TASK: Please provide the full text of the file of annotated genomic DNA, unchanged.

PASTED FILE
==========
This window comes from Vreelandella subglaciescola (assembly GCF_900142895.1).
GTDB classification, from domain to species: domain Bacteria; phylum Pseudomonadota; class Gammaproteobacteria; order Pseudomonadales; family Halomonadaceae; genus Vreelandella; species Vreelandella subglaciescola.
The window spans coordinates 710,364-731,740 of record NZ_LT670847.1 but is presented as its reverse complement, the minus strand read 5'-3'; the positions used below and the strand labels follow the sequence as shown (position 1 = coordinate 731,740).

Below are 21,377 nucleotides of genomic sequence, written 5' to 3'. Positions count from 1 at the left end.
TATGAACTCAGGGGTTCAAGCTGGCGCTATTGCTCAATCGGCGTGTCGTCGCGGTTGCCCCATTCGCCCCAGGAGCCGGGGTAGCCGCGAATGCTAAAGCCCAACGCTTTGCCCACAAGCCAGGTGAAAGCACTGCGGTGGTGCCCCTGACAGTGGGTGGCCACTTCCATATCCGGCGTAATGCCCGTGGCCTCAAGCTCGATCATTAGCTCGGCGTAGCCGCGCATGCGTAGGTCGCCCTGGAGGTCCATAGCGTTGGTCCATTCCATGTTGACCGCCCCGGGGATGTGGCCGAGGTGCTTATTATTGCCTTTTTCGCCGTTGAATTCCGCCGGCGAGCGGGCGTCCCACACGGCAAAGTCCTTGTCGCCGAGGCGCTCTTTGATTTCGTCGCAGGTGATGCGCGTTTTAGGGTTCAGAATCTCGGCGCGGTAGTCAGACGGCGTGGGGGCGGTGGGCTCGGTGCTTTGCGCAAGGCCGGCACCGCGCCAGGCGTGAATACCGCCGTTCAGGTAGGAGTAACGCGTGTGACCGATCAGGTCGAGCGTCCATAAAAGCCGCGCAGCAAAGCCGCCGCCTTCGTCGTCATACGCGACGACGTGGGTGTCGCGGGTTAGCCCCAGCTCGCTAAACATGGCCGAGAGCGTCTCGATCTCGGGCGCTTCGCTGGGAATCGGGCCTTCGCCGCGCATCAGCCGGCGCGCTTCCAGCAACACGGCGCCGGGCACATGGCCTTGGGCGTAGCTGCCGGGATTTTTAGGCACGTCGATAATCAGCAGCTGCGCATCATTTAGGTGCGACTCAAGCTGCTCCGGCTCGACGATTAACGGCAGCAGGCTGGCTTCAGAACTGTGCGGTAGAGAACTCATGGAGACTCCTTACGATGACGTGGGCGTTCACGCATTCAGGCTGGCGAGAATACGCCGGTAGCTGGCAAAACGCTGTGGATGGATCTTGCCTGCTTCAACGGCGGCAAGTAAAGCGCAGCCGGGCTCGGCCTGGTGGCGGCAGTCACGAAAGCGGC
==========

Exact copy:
This window comes from Vreelandella subglaciescola (assembly GCF_900142895.1).
GTDB classification, from domain to species: domain Bacteria; phylum Pseudomonadota; class Gammaproteobacteria; order Pseudomonadales; family Halomonadaceae; genus Vreelandella; species Vreelandella subglaciescola.
The window spans coordinates 710,364-731,740 of record NZ_LT670847.1 but is presented as its reverse complement, the minus strand read 5'-3'; the positions used below and the strand labels follow the sequence as shown (position 1 = coordinate 731,740).

Below are 21,377 nucleotides of genomic sequence, written 5' to 3'. Positions count from 1 at the left end.
TATGAACTCAGGGGTTCAAGCTGGCGCTATTGCTCAATCGGCGTGTCGTCGCGGTTGCCCCATTCGCCCCAGGAGCCGGGGTAGCCGCGAATGCTAAAGCCCAACGCTTTGCCCACAAGCCAGGTGAAAGCACTGCGGTGGTGCCCCTGACAGTGGGTGGCCACTTCCATATCCGGCGTAATGCCCGTGGCCTCAAGCTCGATCATTAGCTCGGCGTAGCCGCGCATGCGTAGGTCGCCCTGGAGGTCCATAGCGTTGGTCCATTCCATGTTGACCGCCCCGGGGATGTGGCCGAGGTGCTTATTATTGCCTTTTTCGCCGTTGAATTCCGCCGGCGAGCGGGCGTCCCACACGGCAAAGTCCTTGTCGCCGAGGCGCTCTTTGATTTCGTCGCAGGTGATGCGCGTTTTAGGGTTCAGAATCTCGGCGCGGTAGTCAGACGGCGTGGGGGCGGTGGGCTCGGTGCTTTGCGCAAGGCCGGCACCGCGCCAGGCGTGAATACCGCCGTTCAGGTAGGAGTAACGCGTGTGACCGATCAGGTCGAGCGTCCATAAAAGCCGCGCAGCAAAGCCGCCGCCTTCGTCGTCATACGCGACGACGTGGGTGTCGCGGGTTAGCCCCAGCTCGCTAAACATGGCCGAGAGCGTCTCGATCTCGGGCGCTTCGCTGGGAATCGGGCCTTCGCCGCGCATCAGCCGGCGCGCTTCCAGCAACACGGCGCCGGGCACATGGCCTTGGGCGTAGCTGCCGGGATTTTTAGGCACGTCGATAATCAGCAGCTGCGCATCATTTAGGTGCGACTCAAGCTGCTCCGGCTCGACGATTAACGGCAGCAGGCTGGCTTCAGAACTGTGCGGTAGAGAACTCATGGAGACTCCTTACGATGACGTGGGCGTTCACGCATTCAGGCTGGCGAGAATACGCCGGTAGCTGGCAAAACGCTGTGGATGGATCTTGCCTGCTTCAACGGCGGCAAGTAAAGCGCAGCCGGGCTCGGCCTGGTGGCGGCAGTCACGAAAGCGGC